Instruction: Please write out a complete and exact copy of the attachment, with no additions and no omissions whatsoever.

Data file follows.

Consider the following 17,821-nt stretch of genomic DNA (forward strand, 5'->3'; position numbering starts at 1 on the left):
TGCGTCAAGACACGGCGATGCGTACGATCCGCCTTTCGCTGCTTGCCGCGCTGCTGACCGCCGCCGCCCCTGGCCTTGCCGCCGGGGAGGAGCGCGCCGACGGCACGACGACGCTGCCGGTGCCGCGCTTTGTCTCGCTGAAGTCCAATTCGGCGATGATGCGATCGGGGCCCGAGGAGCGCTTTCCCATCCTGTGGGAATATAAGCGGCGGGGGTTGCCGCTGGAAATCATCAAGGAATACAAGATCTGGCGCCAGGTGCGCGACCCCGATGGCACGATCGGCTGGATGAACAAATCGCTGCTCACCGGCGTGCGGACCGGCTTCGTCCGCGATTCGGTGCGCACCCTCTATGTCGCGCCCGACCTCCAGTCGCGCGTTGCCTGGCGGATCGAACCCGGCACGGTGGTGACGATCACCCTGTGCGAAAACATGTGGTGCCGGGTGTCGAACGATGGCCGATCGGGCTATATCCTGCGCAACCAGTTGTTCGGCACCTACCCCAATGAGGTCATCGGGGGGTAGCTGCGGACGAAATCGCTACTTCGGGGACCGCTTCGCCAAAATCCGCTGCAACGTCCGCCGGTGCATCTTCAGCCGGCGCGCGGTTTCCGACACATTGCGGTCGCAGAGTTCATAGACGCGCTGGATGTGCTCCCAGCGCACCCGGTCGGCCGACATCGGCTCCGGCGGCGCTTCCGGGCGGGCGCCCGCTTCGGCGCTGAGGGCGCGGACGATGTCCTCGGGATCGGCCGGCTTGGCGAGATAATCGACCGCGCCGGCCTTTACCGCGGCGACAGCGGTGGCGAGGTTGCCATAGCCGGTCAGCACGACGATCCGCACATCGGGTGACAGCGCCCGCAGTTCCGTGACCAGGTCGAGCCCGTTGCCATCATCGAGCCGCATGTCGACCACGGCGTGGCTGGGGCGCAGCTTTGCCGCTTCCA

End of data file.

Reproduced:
Consider the following 17,821-nt stretch of genomic DNA (forward strand, 5'->3'; position numbering starts at 1 on the left):
TGCGTCAAGACACGGCGATGCGTACGATCCGCCTTTCGCTGCTTGCCGCGCTGCTGACCGCCGCCGCCCCTGGCCTTGCCGCCGGGGAGGAGCGCGCCGACGGCACGACGACGCTGCCGGTGCCGCGCTTTGTCTCGCTGAAGTCCAATTCGGCGATGATGCGATCGGGGCCCGAGGAGCGCTTTCCCATCCTGTGGGAATATAAGCGGCGGGGGTTGCCGCTGGAAATCATCAAGGAATACAAGATCTGGCGCCAGGTGCGCGACCCCGATGGCACGATCGGCTGGATGAACAAATCGCTGCTCACCGGCGTGCGGACCGGCTTCGTCCGCGATTCGGTGCGCACCCTCTATGTCGCGCCCGACCTCCAGTCGCGCGTTGCCTGGCGGATCGAACCCGGCACGGTGGTGACGATCACCCTGTGCGAAAACATGTGGTGCCGGGTGTCGAACGATGGCCGATCGGGCTATATCCTGCGCAACCAGTTGTTCGGCACCTACCCCAATGAGGTCATCGGGGGGTAGCTGCGGACGAAATCGCTACTTCGGGGACCGCTTCGCCAAAATCCGCTGCAACGTCCGCCGGTGCATCTTCAGCCGGCGCGCGGTTTCCGACACATTGCGGTCGCAGAGTTCATAGACGCGCTGGATGTGCTCCCAGCGCACCCGGTCGGCCGACATCGGCTCCGGCGGCGCTTCCGGGCGGGCGCCCGCTTCGGCGCTGAGGGCGCGGACGATGTCCTCGGGATCGGCCGGCTTGGCGAGATAATCGACCGCGCCGGCCTTTACCGCGGCGACAGCGGTGGCGAGGTTGCCATAGCCGGTCAGCACGACGATCCGCACATCGGGTGACAGCGCCCGCAGTTCCGTGACCAGGTCGAGCCCGTTGCCATCATCGAGCCGCATGTCGACCACGGCGTGGCTGGGGCGCAGCTTTGCCGCTTCCA